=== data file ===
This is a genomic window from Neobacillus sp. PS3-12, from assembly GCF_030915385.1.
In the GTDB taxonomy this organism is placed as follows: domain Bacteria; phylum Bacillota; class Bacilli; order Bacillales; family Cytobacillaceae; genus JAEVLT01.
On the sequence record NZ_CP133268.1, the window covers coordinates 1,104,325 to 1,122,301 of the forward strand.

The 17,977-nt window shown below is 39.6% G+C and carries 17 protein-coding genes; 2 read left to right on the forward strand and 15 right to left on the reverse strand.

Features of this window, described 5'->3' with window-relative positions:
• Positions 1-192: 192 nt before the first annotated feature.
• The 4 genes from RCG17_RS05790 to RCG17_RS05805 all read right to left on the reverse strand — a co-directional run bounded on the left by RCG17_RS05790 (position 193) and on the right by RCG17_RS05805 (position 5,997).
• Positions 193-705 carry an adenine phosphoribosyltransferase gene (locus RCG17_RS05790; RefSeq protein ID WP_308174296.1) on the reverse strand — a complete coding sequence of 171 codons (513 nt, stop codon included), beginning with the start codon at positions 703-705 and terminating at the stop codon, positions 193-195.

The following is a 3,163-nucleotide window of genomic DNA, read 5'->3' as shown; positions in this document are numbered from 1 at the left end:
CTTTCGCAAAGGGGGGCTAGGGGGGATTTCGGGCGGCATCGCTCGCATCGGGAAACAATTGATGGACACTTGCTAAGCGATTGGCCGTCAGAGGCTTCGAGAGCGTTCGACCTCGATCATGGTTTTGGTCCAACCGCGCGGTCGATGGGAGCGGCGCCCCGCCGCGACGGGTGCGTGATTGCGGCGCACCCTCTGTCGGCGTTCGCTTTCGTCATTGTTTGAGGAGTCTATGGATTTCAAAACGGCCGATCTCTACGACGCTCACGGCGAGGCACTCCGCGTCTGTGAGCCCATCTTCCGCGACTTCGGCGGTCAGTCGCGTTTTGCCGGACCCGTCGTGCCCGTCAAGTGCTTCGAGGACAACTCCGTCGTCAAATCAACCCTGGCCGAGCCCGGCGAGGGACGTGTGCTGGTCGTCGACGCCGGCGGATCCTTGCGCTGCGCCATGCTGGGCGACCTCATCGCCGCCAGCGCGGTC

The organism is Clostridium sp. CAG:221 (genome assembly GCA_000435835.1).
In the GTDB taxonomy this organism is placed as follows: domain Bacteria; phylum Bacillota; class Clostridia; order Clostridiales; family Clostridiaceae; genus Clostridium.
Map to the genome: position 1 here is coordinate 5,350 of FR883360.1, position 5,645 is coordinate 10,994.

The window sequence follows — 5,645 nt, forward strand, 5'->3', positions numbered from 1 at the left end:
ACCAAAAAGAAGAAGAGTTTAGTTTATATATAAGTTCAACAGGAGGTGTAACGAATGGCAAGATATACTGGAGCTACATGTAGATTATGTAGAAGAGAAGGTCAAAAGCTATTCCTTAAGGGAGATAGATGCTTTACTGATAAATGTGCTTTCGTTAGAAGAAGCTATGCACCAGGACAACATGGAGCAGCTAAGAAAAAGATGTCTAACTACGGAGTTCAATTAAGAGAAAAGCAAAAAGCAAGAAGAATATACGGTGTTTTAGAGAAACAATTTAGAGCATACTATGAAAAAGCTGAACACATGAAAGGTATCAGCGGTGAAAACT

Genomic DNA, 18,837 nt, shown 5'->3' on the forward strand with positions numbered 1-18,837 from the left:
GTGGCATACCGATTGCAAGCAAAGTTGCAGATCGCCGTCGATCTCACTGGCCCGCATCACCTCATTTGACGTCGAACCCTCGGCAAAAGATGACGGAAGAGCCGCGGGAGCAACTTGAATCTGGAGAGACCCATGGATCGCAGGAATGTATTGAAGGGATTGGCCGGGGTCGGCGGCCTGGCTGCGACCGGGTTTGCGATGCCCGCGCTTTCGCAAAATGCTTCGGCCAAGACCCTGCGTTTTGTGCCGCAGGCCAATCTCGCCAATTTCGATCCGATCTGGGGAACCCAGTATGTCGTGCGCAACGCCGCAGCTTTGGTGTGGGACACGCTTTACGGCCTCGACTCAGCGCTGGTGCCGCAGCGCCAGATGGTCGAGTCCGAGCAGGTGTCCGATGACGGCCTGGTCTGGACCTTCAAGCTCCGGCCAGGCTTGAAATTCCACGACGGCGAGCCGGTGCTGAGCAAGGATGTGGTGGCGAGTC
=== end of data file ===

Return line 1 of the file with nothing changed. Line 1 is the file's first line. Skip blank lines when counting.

This is a genomic window from Neobacillus sp. PS3-12, from assembly GCF_030915385.1.